Then there’s Gillis. After his use of anti-Asian and anti-gay slurs came to light — and were dismissed by Gillis as an attempt to “push boundaries,” despite the fact that people have been racist and homophobic for literally thousands of years — Michaels did the right thing and cut him from the cast. “After talking with Shane Gillis, we have decided that he will not be joining SNL,” a spokesperson for Michaels said at the time on his behalf. “We want SNL to have a variety of voices and points of view within the show, and we hired Shane on the strength of his talent as comedian and his impressive audition for SNL. We were not aware of his prior remarks that have surfaced over the past few days. The language he used is offensive, hurtful and unacceptable. We are sorry that we did not see these clips earlier, and that our vetting process was not up to our standard.” What changed in the five years since then? Shouldn’t what was
“unacceptable” in 2019 be unacceptable in 2024?
But beyond the fact that Gillis represents a certain type of lazy, unfunny comedian who fancies himself “edgy,” having him host shows an unfathomable lack of respect for Bowen Yang, the show’s most talented (and arguably most popular) current cast member. Yang is Chinese-American and gay; you’re really going to make him share a stage with a guy who thinks it’s funny to mock Chinese accents and casually drops slurs like “chink” and “faggot” into his material? Even if we set aside the obvious HR concerns — what other job is there where someone could be fired for being racist and homophobic and then brought back to work alongside the very people his hate speech was targeting? — bringing Gillis back shows that Michaels isn’t particularly concerned about alienating his show’s biggest star.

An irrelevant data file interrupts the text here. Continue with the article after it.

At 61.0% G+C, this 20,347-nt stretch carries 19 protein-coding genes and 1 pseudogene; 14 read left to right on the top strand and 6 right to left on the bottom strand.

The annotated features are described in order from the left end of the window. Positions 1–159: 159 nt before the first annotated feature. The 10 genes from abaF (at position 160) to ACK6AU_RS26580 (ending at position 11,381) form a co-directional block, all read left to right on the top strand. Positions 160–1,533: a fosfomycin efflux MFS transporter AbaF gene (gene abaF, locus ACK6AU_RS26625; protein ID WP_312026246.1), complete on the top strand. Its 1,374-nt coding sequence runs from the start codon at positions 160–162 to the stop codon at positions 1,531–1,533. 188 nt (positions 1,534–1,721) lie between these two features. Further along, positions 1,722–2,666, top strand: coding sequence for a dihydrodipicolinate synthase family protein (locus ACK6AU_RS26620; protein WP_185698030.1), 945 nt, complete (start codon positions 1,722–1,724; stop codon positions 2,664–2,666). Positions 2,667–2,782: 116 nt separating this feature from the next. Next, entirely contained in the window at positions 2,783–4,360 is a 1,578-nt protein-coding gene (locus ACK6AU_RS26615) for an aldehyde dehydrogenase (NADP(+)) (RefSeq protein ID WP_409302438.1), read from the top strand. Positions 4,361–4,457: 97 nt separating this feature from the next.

It’s not the first time Yang has been put in an awkward position by Michaels, either. Just last week, Dave Chappelle appeared onstage during SNL‘s goodnights — despite the fact that he had not appeared in the episode at all. Chappelle has, of course, leaned hard into transphobia in recent years; Yang and fellow cast member Sarah Sherman were caught on-camera looking visibly upset by his presence and standing as far away from him as physically possible. When Chappelle hosted the show in 2022, there were rumors that some of SNL‘s writers were boycotting the episode. Yang, Sherman and their castmate Molly Kearney, who is non-binary, did not appear at all in the Chappelle episode.
Why is Chappelle seemingly roaming the halls of Studio 8H for no reason? Why is Michaels bending over backwards to accommodate problematic old guys and problematic not-so-old guys who are clinging to an incredibly stale, outdated idea of what comedy should be when he’s got an incredibly talented younger generation of comics at his fingertips? Yang and Sherman — whose avant garde body-horror brand of comedy is breathing new, weird life into the show — are two of the funniest people Michaels has had at his disposal in years. Why is he seemingly doing everything he can to push them out the door?
If he were the manager of a sports team, this kind of questionable decision-making would have fans calling for Michaels’s head. Maybe it’s time to admit that we live in a different world than we did in 1975, close the book on the show’s first 50 years and find someone who’s willing to carry it forward instead of staying stuck in the past.